By Eva Cox
THIS ARTICLE describes some recent changes which may radically alter the basis of our welfare payments system. The introduction of a series of policies and programs labelled ‘income management’ as part of the Northern Territory (NT) Intervention, was the start of a major shift in the delivery of income support (welfare) payments.
In the past, the Australian welfare state was based on the assumption that people had a right to receive public non-contributory income support payments when other forms of income were not available. While there have been many debates about eligibility and levels, once the payments were made it was without conditions on how the money was spent. The amounts paid were usually quite frugal, but it was left to the recipient to manage as they could.
Income Management (IM), introduced by the Howard Government in 2007 in the NT, involved quarantining 50% of fortnightly payments and 100% of lump sums paid to welfare recipients. It was compulsorily applied to all Commonwealth income recipients, including age pensioners and veterans, in 73 specific Aboriginal communities – thus, requiring the suspension of the Racial Discrimination Act 1975 (Cth) (RDA).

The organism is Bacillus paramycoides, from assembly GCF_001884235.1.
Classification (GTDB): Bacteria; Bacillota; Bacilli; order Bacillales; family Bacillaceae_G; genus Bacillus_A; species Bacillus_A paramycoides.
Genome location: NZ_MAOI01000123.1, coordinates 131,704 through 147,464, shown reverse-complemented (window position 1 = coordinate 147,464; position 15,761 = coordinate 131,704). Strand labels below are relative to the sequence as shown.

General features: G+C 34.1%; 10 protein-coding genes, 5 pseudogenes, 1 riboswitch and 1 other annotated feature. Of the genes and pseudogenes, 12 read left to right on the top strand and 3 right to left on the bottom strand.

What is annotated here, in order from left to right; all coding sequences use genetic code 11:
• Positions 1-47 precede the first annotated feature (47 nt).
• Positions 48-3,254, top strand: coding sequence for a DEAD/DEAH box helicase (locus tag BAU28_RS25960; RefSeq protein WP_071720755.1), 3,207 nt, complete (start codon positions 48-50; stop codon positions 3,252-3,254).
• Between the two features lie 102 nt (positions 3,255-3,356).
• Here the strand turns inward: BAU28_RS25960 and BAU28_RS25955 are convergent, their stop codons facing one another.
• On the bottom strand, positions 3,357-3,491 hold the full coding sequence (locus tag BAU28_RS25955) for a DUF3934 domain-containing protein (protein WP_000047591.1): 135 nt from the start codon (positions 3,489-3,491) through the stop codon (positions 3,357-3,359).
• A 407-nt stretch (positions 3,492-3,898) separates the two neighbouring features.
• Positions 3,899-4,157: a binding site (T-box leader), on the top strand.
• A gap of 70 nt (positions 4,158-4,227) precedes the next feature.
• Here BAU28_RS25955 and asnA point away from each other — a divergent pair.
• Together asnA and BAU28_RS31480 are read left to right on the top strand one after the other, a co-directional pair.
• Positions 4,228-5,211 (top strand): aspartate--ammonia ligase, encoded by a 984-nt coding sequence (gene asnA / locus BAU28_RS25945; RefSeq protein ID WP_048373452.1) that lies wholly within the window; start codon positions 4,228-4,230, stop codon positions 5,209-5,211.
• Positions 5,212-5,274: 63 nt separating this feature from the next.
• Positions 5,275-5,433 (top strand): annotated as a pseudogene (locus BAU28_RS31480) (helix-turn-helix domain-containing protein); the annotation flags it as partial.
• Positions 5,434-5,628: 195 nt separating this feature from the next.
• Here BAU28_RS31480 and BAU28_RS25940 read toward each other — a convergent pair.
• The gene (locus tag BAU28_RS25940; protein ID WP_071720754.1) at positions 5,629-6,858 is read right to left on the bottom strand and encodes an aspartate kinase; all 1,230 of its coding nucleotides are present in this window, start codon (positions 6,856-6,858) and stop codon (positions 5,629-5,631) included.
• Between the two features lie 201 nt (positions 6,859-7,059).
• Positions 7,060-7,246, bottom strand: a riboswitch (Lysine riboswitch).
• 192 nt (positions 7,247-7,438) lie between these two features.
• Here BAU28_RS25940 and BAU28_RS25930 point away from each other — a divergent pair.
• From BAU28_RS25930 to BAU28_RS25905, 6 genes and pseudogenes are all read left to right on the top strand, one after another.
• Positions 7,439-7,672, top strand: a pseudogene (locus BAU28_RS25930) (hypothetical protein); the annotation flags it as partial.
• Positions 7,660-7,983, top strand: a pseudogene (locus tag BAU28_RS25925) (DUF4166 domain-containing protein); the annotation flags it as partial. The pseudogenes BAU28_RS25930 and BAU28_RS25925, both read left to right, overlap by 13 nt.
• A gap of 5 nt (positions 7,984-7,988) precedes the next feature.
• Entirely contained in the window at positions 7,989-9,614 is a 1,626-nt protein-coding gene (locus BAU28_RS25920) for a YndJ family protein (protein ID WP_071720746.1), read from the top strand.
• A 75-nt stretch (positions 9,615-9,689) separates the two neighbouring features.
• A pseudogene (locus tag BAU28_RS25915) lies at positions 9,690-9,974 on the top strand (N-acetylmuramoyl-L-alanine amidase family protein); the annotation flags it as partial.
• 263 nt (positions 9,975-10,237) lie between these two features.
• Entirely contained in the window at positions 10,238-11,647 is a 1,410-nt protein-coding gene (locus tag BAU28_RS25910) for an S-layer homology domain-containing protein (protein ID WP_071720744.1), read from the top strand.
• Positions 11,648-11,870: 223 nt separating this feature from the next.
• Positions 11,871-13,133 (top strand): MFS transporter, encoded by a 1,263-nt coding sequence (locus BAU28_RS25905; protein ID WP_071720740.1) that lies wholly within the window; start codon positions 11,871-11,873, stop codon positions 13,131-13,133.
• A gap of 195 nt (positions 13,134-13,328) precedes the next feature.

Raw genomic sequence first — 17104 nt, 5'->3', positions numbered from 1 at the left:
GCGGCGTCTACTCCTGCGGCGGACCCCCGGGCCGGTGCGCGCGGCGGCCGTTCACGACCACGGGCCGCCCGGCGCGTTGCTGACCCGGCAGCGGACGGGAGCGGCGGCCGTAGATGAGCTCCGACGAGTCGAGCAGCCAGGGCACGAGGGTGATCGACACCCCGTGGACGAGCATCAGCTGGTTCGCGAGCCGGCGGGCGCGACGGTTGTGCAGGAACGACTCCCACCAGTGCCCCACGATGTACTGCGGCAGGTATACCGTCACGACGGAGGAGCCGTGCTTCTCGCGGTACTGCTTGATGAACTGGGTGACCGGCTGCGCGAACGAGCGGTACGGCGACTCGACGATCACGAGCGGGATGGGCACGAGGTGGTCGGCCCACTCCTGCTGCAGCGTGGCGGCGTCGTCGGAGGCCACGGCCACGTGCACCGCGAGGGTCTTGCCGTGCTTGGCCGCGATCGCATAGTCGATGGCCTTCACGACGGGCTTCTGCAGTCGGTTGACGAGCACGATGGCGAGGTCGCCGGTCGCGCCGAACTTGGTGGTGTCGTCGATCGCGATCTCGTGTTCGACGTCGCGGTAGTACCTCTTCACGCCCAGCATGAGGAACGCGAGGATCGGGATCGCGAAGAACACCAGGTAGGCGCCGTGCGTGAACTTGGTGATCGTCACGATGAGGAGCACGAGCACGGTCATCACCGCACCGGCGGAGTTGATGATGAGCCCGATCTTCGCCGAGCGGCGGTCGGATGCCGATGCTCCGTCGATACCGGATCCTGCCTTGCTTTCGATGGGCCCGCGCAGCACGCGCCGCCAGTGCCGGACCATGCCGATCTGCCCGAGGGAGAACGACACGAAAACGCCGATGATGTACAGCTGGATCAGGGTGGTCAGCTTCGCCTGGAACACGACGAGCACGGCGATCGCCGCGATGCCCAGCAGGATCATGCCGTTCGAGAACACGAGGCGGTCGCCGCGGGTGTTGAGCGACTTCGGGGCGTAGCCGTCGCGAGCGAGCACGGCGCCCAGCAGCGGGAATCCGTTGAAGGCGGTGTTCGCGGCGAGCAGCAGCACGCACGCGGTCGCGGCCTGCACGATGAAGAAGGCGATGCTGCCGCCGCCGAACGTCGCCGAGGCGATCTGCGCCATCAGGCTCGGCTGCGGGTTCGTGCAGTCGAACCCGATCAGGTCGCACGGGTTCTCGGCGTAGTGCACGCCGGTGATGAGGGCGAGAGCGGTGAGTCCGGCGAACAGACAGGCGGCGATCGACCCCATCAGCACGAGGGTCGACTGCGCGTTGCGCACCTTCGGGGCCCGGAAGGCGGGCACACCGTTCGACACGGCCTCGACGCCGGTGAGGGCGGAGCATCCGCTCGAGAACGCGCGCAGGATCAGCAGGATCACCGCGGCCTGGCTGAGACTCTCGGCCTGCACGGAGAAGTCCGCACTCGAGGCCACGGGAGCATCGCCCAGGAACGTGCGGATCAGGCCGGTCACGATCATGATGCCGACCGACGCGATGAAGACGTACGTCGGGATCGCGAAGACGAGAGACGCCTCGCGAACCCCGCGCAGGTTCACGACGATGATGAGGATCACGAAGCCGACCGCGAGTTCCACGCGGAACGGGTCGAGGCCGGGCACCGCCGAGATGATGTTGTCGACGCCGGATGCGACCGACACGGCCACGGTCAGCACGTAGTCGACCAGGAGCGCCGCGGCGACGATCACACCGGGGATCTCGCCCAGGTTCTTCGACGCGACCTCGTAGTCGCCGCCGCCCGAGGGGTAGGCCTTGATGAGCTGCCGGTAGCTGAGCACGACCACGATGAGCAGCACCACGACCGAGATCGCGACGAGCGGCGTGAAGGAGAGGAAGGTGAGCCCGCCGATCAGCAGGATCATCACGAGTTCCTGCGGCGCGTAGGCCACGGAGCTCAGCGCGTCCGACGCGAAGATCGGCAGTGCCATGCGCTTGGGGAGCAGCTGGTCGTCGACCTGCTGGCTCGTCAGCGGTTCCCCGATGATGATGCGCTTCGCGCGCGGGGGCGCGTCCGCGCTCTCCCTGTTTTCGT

It banned the purchase of grog, porn and cigarettes, and required the purchasing of food and other goods only from participating stores such as Woolsworths, Coles and Kmart that would monitor the proscribed goods. Later came the BasicsCard, which identified people on IM and functioned as a debit card for spending the quarantined income.
There were many documented difficulties and objections to the compulsory nature of IM, as well as some support. The United Nations criticised its racist focus; the government responded by extending the program to non-Aboriginal welfare recipients, which meant the RDA could be reinstated. This extended version was introduced despite the lack of valid evidence that IM had been of benefit to the original communities.
The Labor Government extended IM across the NT, making it compulsory for anyone on unemployment, sole parent and similar benefits for a specified length of time. The more respectable or valued categories of welfare recipients were excluded, such as veterans, aged pensioners, carers and people with disabilities.